According to the 2010 Census, there are 2,843,391 Indian Americans living in the United States. That’s slightly larger than the population of Chicago. Some have been here for decades; others are first generation.
Although my dad grew up in the US and my parents are fairly “Americanized”, it’s safe to say that I have felt the pull between my two cultures more than once. I’ve been feeling it more recently, with the rise in popularity of certain aspects of Indian culture in modern pop culture.
Ask any Indian American girl living in the United States what they think of “henna”, and they’ll probably wince at that word.
Many other girls, like me, have grown up going to Indian weddings and painting our hands with mehendi. Not henna. Mehendi. Henna simply refers to the plant where the leaves for the mehendi paste come from. Nowadays, I see “henna” everywhere: the mall, festivals, and even Michaels. You can buy a “Henna Kit” from Walmart. I see girls everywhere walking around with “henna” on their hands and body.
Don’t get me wrong – I love that Indian culture can be embraced by millions of people here in the United States. What I don’t love is the double standards in place.
I remember talking to my cousin several months ago about the “henna” trend. We recounted countless times in elementary school where we would come to school with mehendi on our hands. Always, some insensitive kid would remark, “Ew, what’s that stuff all over your hands?” I thought it would stop after elementary school. But it didn’t.
I walked into Spanish class freshman year of high school, after attending my aunt’s wedding, with intricate mehendi designs all over my hands. As soon as I sat in my seat, my seat partner, a junior, tastefully remarked, “What’s that sh*t all over your hands?” To this, I replied, “Nothing”, and quickly hid my hands from sight.
Looking back, I remember that moment with sadness and anger. Sadness that I was embarrassed to display my culture, embarrassed to reconnect with even a small part of my heritage. Anger that the white girls in my class could come to school with “henna”, and it would be hailed as cool. I remember seeing so many of these girls in the hallway with “henna”, and I felt angry that if I did the same, I would be made fun of. This double standard harmed my sense of identity, and it made me angry more than anything.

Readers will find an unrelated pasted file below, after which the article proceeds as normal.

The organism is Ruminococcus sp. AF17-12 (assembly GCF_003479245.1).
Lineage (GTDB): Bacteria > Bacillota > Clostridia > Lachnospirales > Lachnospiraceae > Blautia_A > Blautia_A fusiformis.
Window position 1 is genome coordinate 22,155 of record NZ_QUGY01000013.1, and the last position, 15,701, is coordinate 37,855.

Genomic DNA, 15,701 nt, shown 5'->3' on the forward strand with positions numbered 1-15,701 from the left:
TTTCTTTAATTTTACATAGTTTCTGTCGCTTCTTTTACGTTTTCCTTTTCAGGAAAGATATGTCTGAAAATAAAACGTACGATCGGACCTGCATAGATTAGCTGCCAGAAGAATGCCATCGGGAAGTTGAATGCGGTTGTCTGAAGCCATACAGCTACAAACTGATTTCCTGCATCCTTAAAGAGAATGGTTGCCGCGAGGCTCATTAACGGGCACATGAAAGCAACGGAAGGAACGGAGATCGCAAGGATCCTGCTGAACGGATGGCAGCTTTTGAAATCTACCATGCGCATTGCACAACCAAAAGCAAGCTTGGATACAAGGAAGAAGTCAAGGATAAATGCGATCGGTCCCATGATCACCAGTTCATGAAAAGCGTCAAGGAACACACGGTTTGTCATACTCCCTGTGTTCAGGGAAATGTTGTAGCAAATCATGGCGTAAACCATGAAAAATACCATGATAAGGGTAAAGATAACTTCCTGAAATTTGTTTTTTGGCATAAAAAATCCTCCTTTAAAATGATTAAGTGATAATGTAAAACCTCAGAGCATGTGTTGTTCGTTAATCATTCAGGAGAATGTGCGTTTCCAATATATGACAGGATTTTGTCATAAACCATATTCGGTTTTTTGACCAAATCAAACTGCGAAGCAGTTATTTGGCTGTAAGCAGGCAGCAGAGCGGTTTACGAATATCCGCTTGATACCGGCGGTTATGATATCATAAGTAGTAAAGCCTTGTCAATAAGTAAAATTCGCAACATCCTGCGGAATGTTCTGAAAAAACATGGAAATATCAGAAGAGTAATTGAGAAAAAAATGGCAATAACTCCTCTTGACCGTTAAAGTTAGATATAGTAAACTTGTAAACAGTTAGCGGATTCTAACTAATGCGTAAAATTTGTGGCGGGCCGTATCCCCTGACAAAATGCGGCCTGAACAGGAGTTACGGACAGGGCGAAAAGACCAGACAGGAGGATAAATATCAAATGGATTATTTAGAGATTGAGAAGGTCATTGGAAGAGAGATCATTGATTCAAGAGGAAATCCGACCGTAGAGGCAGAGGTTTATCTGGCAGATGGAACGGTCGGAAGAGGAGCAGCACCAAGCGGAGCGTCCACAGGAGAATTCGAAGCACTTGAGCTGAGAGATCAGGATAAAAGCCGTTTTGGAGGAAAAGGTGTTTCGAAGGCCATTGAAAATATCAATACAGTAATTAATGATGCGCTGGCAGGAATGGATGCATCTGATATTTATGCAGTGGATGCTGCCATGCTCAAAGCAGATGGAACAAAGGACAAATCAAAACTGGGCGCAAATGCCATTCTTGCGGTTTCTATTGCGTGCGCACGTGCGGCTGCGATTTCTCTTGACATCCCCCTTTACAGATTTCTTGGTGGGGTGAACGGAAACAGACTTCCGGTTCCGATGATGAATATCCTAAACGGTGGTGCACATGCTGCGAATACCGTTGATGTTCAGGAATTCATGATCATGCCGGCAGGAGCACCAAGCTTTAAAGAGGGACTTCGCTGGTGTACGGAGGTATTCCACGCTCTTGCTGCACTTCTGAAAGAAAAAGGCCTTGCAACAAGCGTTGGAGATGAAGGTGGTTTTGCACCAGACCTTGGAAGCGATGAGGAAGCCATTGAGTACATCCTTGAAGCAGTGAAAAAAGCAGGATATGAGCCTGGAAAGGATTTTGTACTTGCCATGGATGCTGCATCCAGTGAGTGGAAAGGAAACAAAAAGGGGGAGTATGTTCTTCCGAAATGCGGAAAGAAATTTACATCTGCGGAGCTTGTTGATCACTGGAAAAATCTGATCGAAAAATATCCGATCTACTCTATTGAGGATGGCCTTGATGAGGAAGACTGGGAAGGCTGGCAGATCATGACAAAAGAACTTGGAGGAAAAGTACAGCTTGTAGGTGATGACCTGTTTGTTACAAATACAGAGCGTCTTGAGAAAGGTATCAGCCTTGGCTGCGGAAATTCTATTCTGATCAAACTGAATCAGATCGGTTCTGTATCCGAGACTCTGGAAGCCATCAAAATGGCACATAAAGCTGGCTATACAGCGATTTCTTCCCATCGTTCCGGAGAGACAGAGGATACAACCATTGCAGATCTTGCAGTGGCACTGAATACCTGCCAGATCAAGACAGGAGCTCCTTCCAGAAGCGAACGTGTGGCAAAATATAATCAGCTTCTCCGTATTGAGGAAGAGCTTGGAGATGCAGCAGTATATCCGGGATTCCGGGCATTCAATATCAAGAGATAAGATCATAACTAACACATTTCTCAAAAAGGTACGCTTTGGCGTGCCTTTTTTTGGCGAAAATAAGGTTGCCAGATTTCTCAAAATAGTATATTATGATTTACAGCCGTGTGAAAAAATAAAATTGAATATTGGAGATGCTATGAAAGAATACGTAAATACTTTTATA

I’m all for people of other ethnicities embracing my culture, but what I’m not for is any kind of mockery when I try to do the same. Let the white girls embrace mehendi. But let me do it too – it is my culture, after all.
Another point of anger for many Indian Americans lies in the music festival Coachella.
Visit Coachella and you’re sure to find a diverse group of attendees. With this varied group of attendees also comes a wide range of outfits. In recent years, festival-goers have faced backlash for offensive costumes that have appropriated other cultures. Of course, Indian culture is often appropriated in Coachella outfits. Celebrities like Vanessa Hudgens and the Jenner sisters can don a bindi and wear it for the festival.
After being worn by celebrities, female festival-goers everywhere decided to make a bindi a fashion staple at Coachella. You can even buy “Coachella Bindis” on Etsy. The bindi has been made into a fashion statement, rather than being understood for the cultural symbol that it is. Bindis are extremely important culturally for Hindus, as they are seen to symbolize a “third eye”. When people who are not Indian wear bindis to Coachella, it diminishes the cultural significance of bindis.
Furthermore, it propagates a double standard: let every non-Indian girl wear a bindi, but if an Indian girl does it, then she’s being too ethnic. It’s hard to embrace your culture if you feel uncomfortable doing it. Most Indian people are not against sharing aspects of their culture. We oppose societal norms that make us feel marginalized for trying to embrace our identity; we oppose norms that allow the commodification of our culture with no sort of cultural appreciation or understanding.
Cultural appropriation is not just limited to Indian culture. However, arguing about the fine line deeming what is cultural appropriation is not conducive to any form of change. Cultural values are meant to be embraced by other people. The very definition of culture is to allow people to bond over shared experiences. Erase the double standards and empower all cultures.
Also published on Medium.